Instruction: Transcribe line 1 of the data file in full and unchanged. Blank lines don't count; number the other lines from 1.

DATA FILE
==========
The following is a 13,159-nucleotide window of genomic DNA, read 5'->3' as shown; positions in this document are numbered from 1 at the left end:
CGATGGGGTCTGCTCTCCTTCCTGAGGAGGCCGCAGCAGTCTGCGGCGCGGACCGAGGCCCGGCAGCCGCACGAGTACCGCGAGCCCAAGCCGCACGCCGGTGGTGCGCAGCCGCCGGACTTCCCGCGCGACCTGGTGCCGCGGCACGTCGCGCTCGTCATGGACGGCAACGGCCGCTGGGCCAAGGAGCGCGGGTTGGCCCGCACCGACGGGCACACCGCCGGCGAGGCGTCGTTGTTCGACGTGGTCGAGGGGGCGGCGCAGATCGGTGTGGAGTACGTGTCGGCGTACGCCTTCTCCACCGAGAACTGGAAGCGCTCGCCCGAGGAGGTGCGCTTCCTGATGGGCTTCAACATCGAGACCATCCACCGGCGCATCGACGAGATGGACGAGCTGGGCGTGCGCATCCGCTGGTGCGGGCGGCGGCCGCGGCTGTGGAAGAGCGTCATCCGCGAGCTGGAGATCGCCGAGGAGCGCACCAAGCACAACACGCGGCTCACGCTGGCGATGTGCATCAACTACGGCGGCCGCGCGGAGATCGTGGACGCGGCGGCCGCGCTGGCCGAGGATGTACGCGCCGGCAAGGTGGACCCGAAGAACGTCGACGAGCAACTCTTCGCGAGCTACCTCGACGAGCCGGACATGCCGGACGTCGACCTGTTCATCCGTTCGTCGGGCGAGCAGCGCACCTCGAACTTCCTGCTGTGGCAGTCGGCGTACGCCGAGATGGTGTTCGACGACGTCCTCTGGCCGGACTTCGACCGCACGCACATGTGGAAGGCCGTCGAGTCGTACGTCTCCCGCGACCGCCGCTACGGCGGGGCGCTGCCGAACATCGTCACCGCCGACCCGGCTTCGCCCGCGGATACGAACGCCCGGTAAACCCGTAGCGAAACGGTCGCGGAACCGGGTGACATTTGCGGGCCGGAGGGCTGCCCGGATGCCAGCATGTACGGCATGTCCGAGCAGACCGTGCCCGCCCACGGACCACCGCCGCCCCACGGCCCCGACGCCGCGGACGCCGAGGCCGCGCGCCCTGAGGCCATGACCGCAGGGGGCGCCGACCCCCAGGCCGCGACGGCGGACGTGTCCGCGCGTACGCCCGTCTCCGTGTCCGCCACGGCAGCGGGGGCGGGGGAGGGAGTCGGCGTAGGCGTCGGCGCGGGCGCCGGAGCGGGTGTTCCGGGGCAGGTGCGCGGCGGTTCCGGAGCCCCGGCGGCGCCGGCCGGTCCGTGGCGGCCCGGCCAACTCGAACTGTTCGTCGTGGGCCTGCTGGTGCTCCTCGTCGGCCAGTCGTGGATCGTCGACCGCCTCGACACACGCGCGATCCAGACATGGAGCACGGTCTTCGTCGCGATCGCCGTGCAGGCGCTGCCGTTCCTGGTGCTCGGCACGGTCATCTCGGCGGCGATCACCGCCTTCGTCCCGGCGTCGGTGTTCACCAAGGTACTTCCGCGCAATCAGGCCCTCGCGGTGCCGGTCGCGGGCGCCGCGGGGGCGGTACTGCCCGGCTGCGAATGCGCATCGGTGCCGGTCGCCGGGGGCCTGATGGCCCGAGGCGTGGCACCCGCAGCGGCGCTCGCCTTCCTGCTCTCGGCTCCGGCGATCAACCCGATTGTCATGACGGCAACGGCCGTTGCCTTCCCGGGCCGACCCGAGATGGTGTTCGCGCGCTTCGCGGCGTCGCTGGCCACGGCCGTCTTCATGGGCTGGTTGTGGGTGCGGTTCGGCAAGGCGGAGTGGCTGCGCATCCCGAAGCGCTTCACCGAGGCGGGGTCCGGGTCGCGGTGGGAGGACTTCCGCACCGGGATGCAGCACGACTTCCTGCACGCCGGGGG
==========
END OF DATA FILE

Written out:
The following is a 13,159-nucleotide window of genomic DNA, read 5'->3' as shown; positions in this document are numbered from 1 at the left end: